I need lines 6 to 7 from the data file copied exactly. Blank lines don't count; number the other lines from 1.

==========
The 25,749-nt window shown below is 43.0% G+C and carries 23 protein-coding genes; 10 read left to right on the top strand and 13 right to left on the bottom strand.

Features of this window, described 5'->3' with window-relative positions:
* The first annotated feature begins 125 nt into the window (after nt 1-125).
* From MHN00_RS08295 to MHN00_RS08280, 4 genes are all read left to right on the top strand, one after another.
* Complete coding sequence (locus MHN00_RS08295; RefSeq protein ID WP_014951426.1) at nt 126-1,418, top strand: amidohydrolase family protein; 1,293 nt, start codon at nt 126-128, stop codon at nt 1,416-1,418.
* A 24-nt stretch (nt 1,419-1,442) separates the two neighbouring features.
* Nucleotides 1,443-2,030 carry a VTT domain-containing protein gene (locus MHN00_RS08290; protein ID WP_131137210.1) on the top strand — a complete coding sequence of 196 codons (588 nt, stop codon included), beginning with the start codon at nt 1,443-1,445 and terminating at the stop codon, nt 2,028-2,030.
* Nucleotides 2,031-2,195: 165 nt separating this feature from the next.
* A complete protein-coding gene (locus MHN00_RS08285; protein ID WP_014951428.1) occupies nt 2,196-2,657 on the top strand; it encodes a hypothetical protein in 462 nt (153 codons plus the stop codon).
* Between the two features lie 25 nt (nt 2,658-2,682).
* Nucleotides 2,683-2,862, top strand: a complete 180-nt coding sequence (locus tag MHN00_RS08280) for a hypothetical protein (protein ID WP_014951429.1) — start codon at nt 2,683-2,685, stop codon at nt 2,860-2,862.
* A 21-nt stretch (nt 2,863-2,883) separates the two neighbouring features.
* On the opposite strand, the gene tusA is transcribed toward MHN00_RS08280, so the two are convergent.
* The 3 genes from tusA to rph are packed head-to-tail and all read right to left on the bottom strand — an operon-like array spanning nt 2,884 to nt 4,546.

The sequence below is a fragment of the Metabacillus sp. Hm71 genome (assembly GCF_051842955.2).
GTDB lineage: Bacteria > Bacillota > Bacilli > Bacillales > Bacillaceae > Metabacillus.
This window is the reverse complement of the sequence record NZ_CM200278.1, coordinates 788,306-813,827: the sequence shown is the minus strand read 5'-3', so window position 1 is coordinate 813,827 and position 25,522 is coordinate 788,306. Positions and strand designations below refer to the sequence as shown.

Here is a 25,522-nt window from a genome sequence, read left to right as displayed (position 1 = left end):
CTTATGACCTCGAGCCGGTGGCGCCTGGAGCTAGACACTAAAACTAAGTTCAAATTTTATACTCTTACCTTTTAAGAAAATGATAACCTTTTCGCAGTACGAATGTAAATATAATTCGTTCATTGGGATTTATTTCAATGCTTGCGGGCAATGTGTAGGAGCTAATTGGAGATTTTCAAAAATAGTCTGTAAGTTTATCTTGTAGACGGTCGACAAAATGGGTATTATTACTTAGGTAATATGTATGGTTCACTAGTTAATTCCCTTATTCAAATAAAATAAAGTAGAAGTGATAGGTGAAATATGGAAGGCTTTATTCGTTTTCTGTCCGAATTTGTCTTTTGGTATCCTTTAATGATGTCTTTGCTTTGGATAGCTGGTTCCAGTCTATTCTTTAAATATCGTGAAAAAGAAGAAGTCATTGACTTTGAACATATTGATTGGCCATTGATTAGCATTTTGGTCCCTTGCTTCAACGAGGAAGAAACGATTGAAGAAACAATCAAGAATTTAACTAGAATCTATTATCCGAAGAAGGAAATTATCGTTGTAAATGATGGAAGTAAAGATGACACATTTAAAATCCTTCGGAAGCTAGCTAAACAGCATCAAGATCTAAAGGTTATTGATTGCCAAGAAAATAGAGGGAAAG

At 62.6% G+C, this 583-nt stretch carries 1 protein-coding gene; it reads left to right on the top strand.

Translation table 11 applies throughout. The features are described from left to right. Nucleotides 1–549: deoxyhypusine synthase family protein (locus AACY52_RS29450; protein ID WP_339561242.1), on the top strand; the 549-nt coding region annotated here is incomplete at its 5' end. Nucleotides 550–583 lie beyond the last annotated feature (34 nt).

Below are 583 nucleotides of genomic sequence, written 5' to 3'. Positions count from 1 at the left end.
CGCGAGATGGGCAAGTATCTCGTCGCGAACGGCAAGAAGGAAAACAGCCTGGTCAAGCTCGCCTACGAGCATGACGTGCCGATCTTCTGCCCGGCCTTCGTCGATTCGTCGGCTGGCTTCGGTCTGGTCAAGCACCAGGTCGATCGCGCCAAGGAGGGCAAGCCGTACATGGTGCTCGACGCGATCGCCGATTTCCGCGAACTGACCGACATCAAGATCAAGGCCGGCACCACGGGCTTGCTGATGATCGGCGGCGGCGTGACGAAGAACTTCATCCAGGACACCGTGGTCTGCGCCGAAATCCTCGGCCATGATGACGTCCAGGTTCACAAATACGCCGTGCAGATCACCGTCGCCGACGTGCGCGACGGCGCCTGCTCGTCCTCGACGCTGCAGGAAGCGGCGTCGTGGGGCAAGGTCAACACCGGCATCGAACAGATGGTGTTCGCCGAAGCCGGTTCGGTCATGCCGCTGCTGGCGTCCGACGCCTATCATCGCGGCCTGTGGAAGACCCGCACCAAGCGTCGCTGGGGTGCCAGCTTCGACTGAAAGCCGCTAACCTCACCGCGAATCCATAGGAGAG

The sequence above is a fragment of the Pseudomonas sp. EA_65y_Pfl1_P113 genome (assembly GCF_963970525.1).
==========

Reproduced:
* A 24-nt stretch (nt 1,419-1,442) separates the two neighbouring features.
* Nucleotides 1,443-2,030 carry a VTT domain-containing protein gene (locus MHN00_RS08290; protein ID WP_131137210.1) on the top strand — a complete coding sequence of 196 codons (588 nt, stop codon included), beginning with the start codon at nt 1,443-1,445 and terminating at the stop codon, nt 2,028-2,030.